here in Nazareth, far from the gaze of the world, was a singular act of God, a
powerful intervention in history, through which a child was conceived who was
to bring salvation to the whole world. The wonder of the Incarnation continues
to challenge us to open up our understanding to the limitless possibilities of
God’s transforming power, of his love for us, his desire to be united with us
Here the eternally begotten Son of God became man, and so made it possible for
us, his brothers and sisters, to share in his divine sonship. That downward
movement of self-emptying love made possible the upward movement of exaltation

in which we too are raised to share in the life of God himself (cf. Phil

The Spirit who “came upon Mary” (cf. Lk 1:35) is the same
Spirit who hovered over the waters at the dawn of Creation (cf. Gen 1:2). We
are reminded that the Incarnation was a new creative act. When our Lord Jesus
Christ was conceived in Mary’s virginal womb through the power of the Holy
Spirit, God united himself with our created humanity, entering into a permanent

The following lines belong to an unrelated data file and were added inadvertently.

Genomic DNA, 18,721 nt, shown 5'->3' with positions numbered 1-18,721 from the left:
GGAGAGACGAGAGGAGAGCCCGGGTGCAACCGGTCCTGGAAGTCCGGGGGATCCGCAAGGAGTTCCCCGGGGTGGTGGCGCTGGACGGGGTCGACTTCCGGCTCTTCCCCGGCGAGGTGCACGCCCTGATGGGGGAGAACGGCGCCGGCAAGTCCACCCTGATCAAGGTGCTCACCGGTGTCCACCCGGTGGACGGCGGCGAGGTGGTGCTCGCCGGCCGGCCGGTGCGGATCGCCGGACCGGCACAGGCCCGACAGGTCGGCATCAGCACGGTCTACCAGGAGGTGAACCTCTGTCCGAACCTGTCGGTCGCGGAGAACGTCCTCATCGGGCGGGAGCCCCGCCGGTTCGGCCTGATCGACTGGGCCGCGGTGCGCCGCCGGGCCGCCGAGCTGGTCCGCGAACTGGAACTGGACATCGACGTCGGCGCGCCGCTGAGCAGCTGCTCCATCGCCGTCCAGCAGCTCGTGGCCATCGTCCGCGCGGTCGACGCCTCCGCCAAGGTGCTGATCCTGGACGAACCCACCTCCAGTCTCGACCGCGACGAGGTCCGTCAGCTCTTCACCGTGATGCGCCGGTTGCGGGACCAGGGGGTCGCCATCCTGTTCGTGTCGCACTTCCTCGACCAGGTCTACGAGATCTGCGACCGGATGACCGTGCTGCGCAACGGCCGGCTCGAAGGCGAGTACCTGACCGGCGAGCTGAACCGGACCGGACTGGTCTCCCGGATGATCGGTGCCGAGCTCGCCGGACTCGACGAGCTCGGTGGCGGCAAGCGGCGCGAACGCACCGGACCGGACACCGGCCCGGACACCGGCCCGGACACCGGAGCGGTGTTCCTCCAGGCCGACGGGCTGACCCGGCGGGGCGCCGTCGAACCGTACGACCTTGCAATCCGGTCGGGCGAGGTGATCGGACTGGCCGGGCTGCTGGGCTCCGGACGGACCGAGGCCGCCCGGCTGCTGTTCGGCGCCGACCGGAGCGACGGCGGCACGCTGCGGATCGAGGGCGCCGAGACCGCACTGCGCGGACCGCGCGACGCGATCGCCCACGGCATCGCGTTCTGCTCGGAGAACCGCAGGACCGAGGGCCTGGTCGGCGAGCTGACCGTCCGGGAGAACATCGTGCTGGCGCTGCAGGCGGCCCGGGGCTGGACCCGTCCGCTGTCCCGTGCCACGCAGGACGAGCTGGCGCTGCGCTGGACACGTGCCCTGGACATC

new relationship with us and ushering in a new Creation
. The narrative of the
Annunciation illustrates God’s extraordinary courtesy
(cf. Mother Julian of
Norwich, Revelations 77-79). He does not impose himself, he does not simply
pre-determine the part that Mary will play in his plan for our salvation: he
first seeks her consent. In the original Creation there was clearly no question
of God seeking the consent of his creatures, but in this new Creation he does so
Mary stands in the place of all humanity. She speaks for us all when she
responds to the angel’s invitation. Saint Bernard describes how the whole court
of heaven was waiting with eager anticipation for her word of consent that
consummated the nuptial union between God and humanity. The attention of all
the choirs of angels was riveted on this spot, where a dialogue took place that
would launch a new and definitive chapter in world history. Mary said,
“Let it be done to me according to your word.” And the Word of God
became flesh.

When we reflect on this joyful mystery, it gives us hope, the
sure hope that God will continue to reach into our history, to act with
creative power so as to achieve goals which by human reckoning seem impossible.
It challenges us to open ourselves to the transforming action of the Creator
Spirit who makes us new, makes us one with him, and fills us with his life. It